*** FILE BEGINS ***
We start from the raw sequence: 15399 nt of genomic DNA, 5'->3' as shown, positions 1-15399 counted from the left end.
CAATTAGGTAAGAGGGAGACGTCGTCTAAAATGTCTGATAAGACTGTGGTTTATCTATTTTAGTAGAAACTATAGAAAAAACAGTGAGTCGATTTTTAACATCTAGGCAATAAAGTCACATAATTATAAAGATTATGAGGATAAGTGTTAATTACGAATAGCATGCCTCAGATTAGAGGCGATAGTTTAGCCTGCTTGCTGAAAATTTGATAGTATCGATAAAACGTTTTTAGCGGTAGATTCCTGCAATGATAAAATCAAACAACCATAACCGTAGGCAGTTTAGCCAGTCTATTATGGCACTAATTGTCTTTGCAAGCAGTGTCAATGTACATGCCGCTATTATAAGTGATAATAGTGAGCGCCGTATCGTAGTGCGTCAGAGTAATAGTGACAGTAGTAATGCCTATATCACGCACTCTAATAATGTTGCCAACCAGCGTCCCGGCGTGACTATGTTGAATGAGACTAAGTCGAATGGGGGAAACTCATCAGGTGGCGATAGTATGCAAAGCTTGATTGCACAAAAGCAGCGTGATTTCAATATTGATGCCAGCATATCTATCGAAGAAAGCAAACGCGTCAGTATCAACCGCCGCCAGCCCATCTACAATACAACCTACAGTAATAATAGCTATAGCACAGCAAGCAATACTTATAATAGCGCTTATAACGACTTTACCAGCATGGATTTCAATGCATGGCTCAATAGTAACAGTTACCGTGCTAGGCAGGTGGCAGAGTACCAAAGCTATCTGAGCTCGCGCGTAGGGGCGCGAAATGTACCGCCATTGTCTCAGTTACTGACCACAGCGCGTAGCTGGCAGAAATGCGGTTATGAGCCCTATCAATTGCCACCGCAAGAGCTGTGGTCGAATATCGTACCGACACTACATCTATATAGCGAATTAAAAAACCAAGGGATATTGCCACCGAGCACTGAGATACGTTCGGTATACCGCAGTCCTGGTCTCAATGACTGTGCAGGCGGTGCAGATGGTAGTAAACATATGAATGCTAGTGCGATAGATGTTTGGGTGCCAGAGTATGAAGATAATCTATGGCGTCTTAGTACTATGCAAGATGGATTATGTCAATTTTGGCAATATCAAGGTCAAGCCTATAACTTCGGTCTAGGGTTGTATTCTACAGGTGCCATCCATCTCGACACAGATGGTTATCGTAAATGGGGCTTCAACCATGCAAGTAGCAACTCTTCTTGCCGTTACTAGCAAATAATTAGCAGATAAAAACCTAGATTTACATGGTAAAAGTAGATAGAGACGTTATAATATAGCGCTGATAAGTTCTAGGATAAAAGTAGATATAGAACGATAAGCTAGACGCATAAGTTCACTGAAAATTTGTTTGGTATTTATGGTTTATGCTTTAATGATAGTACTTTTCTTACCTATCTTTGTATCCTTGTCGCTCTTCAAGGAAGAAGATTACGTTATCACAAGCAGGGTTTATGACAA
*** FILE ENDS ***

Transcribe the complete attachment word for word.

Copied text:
We start from the raw sequence: 15399 nt of genomic DNA, 5'->3' as shown, positions 1-15399 counted from the left end.
CAATTAGGTAAGAGGGAGACGTCGTCTAAAATGTCTGATAAGACTGTGGTTTATCTATTTTAGTAGAAACTATAGAAAAAACAGTGAGTCGATTTTTAACATCTAGGCAATAAAGTCACATAATTATAAAGATTATGAGGATAAGTGTTAATTACGAATAGCATGCCTCAGATTAGAGGCGATAGTTTAGCCTGCTTGCTGAAAATTTGATAGTATCGATAAAACGTTTTTAGCGGTAGATTCCTGCAATGATAAAATCAAACAACCATAACCGTAGGCAGTTTAGCCAGTCTATTATGGCACTAATTGTCTTTGCAAGCAGTGTCAATGTACATGCCGCTATTATAAGTGATAATAGTGAGCGCCGTATCGTAGTGCGTCAGAGTAATAGTGACAGTAGTAATGCCTATATCACGCACTCTAATAATGTTGCCAACCAGCGTCCCGGCGTGACTATGTTGAATGAGACTAAGTCGAATGGGGGAAACTCATCAGGTGGCGATAGTATGCAAAGCTTGATTGCACAAAAGCAGCGTGATTTCAATATTGATGCCAGCATATCTATCGAAGAAAGCAAACGCGTCAGTATCAACCGCCGCCAGCCCATCTACAATACAACCTACAGTAATAATAGCTATAGCACAGCAAGCAATACTTATAATAGCGCTTATAACGACTTTACCAGCATGGATTTCAATGCATGGCTCAATAGTAACAGTTACCGTGCTAGGCAGGTGGCAGAGTACCAAAGCTATCTGAGCTCGCGCGTAGGGGCGCGAAATGTACCGCCATTGTCTCAGTTACTGACCACAGCGCGTAGCTGGCAGAAATGCGGTTATGAGCCCTATCAATTGCCACCGCAAGAGCTGTGGTCGAATATCGTACCGACACTACATCTATATAGCGAATTAAAAAACCAAGGGATATTGCCACCGAGCACTGAGATACGTTCGGTATACCGCAGTCCTGGTCTCAATGACTGTGCAGGCGGTGCAGATGGTAGTAAACATATGAATGCTAGTGCGATAGATGTTTGGGTGCCAGAGTATGAAGATAATCTATGGCGTCTTAGTACTATGCAAGATGGATTATGTCAATTTTGGCAATATCAAGGTCAAGCCTATAACTTCGGTCTAGGGTTGTATTCTACAGGTGCCATCCATCTCGACACAGATGGTTATCGTAAATGGGGCTTCAACCATGCAAGTAGCAACTCTTCTTGCCGTTACTAGCAAATAATTAGCAGATAAAAACCTAGATTTACATGGTAAAAGTAGATAGAGACGTTATAATATAGCGCTGATAAGTTCTAGGATAAAAGTAGATATAGAACGATAAGCTAGACGCATAAGTTCACTGAAAATTTGTTTGGTATTTATGGTTTATGCTTTAATGATAGTACTTTTCTTACCTATCTTTGTATCCTTGTCGCTCTTCAAGGAAGAAGATTACGTTATCACAAGCAGGGTTTATGACAA